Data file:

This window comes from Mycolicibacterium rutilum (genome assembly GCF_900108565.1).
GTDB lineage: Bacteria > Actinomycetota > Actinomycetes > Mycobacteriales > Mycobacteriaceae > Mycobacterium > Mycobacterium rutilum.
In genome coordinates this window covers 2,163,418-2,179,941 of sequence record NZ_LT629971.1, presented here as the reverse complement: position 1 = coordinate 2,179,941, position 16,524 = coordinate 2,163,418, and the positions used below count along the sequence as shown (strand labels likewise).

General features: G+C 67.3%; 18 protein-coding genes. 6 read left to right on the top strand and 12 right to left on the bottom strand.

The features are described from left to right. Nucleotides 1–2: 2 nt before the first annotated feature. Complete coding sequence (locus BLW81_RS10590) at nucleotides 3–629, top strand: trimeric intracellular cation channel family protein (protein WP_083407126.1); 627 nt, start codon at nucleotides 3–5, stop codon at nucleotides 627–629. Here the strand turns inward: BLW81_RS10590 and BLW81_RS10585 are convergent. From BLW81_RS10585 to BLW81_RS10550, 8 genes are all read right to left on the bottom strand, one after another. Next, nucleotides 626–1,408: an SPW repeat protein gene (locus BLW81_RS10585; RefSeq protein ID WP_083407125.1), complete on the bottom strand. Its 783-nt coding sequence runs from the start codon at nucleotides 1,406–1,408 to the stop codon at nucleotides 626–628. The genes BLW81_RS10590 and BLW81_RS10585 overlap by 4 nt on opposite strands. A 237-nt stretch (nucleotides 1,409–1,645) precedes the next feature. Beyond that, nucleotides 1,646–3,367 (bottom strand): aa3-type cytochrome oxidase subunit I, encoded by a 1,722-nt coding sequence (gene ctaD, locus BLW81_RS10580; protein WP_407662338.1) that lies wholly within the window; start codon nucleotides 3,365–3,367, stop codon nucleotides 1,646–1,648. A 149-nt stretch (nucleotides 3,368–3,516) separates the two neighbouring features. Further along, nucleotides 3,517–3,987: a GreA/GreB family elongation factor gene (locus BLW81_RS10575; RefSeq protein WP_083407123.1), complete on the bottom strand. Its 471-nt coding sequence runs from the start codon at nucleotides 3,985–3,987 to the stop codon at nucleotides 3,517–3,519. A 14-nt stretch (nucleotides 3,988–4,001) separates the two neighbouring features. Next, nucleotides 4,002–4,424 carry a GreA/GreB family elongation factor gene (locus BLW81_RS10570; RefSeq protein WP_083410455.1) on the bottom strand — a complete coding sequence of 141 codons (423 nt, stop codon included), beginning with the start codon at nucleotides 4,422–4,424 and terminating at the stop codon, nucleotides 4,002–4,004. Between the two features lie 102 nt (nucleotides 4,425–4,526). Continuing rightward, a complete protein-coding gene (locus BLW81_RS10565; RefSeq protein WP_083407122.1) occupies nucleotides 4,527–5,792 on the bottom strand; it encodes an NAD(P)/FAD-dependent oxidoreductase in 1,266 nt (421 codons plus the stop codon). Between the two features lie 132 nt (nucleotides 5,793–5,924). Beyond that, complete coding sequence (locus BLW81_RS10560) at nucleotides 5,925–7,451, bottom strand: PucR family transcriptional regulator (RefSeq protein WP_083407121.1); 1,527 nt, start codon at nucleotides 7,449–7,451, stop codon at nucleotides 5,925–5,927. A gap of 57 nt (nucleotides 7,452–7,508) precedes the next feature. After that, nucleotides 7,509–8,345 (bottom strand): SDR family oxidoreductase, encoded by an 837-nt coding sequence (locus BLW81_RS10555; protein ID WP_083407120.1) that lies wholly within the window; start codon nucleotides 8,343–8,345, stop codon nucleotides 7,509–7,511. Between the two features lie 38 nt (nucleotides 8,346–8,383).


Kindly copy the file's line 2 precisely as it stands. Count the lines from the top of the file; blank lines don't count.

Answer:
GTDB lineage: Bacteria > Actinomycetota > Actinomycetes > Mycobacteriales > Mycobacteriaceae > Mycobacterium > Mycobacterium rutilum.